Companies that cut telecommuting options may grab the headlines, but it’s safe to say that most of the corporate world has gotten on board with the flexible work concept.
A 2013 WorldatWork survey of 566 organizations, for example, found 88 percent of employers offering some form of telework options to employees, with just 3 percent of companies canceling telework programs within the last two years.
A more recent study from SHRM and the Families and Work Institute seems to confirm the rise of flexible work, at least in terms of when and where employees get the job done. The same survey, however, also finds provisions that afford employees extended time away from work on the wane.
SHRM and FWI’s 2014 National Study of Employers polled 1,051 employers of varying sizes in an analysis of changes occurring in the workplace since 2008. The number of employers reporting they offer options such as occasional remote work was 67 percent in this year’s poll, compared to 50 percent who said they did the same in 2008.
Further, 92 percent of respondents said they permit at least some groups of workers to have control over when they have breaks, up from 84 percent in ’08. Eighty-one percent of employers reported they let workers periodically change their starting and quitting times within some range of hours, while 82 percent indicated they allow employees to take time off during the workday for important family and personal needs without loss of pay.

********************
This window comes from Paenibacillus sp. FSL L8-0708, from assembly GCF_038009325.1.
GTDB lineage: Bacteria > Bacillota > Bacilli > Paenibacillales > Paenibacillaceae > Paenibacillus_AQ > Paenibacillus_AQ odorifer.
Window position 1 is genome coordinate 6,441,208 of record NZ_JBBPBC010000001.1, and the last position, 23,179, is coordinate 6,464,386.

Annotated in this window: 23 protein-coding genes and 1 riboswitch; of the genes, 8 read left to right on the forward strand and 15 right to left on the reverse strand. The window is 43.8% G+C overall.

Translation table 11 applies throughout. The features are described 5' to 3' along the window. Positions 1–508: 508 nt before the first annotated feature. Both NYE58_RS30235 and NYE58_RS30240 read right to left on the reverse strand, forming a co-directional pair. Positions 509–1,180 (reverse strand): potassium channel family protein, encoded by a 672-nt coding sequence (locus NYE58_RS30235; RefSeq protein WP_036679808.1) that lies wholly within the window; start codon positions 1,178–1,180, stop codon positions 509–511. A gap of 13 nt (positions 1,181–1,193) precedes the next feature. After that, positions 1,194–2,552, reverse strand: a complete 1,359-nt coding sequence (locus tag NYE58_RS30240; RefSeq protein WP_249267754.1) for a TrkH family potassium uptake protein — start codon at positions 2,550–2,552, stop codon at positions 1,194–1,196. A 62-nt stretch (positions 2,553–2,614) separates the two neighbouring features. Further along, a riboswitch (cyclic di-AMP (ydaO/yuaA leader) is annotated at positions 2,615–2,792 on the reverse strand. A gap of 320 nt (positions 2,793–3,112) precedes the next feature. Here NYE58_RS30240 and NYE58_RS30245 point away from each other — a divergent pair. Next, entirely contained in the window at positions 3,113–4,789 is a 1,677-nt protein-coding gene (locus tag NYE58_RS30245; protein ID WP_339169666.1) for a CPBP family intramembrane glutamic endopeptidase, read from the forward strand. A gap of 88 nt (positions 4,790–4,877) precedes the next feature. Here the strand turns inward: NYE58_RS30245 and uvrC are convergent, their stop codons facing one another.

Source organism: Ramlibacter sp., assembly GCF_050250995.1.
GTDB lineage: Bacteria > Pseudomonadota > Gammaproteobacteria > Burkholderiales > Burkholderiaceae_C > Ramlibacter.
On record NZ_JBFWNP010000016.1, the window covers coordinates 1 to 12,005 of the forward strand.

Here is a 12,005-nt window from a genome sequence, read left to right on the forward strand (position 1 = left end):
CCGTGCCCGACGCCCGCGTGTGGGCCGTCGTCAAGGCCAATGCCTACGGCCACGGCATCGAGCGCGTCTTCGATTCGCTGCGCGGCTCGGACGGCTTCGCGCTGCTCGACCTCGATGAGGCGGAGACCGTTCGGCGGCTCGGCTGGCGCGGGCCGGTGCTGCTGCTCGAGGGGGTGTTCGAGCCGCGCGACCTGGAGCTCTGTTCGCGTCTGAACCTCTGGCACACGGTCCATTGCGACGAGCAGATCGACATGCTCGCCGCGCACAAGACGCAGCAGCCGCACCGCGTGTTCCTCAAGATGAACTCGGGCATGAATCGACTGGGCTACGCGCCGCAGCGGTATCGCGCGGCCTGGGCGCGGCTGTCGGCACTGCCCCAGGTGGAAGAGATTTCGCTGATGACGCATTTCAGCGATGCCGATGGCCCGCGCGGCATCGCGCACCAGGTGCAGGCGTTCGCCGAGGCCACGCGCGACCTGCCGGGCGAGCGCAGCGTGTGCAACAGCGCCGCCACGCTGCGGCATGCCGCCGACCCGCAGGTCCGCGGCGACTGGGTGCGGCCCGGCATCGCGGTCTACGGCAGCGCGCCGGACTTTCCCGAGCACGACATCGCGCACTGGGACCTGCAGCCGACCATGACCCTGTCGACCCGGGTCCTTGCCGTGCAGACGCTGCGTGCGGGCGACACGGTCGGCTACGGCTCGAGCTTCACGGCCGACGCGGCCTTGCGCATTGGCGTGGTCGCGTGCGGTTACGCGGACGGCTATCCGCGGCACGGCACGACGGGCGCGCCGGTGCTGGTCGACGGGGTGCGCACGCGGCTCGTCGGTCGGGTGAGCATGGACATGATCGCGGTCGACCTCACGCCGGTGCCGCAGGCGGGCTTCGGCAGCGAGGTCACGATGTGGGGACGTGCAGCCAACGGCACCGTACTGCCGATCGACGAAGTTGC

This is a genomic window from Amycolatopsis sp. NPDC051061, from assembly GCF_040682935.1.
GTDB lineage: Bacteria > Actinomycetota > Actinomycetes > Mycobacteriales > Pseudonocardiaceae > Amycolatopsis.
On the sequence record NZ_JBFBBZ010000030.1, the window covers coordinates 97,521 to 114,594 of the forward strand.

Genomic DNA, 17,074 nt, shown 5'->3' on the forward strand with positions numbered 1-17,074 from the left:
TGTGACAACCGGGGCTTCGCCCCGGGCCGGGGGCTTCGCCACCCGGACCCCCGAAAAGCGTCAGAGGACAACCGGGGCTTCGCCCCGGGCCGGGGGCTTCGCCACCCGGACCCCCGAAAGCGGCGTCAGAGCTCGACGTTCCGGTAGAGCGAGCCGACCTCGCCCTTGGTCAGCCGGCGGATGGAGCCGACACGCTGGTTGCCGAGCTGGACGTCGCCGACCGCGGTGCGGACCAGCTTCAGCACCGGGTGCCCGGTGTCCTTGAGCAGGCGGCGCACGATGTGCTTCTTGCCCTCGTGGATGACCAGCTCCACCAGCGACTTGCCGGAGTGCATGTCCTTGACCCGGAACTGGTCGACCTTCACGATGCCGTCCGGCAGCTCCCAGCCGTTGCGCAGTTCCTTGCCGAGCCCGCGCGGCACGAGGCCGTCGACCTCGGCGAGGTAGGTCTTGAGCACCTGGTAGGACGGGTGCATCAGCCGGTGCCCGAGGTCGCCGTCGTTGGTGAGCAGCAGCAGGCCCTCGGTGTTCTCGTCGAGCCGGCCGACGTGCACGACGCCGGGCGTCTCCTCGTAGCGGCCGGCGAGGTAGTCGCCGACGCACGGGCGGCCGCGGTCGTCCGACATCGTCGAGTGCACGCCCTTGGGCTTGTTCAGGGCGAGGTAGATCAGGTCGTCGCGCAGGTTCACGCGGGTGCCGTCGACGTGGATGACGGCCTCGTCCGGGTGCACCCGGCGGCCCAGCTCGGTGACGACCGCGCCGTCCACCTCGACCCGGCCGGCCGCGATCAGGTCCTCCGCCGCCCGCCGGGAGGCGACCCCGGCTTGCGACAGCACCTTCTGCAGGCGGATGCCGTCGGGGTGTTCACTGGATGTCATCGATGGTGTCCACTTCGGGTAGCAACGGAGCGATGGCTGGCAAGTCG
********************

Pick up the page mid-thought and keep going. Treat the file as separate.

The survey finds employers becoming less flexible, however, with regard to options that involve employees spending significant time away from work. For example, the number of companies providing job-sharing situations dipped from 29 percent in 2008 to 18 percent today.
In addition, fewer firms offer sabbaticals now compared to four years ago (28 percent this year, versus 38 percent in 2008), with career breaks for family or personal responsibilities less common as well (52 percent today, versus 64 percent in 2008). Providing the 12 weeks of leave mandated by the Family and Medical Leave Act remains the norm for most categories of employees.
“This study is a reflection of the changes occurring in our nation,” said Kenneth Matos, senior director of research at the New York-based Families and Work Institute and lead study author, in a statement. “More than just data on policies and paychecks, this research shows us how the personal and the professional are connected, and how business is reinventing workplaces for a continually changing workforce.”
With rapid technological and demographic shifts taking place, organizations must adapt, said Matos.
“Creating an effective and flexible workplace can help organizations meet the business needs of today and adjust to rapidly changing needs.”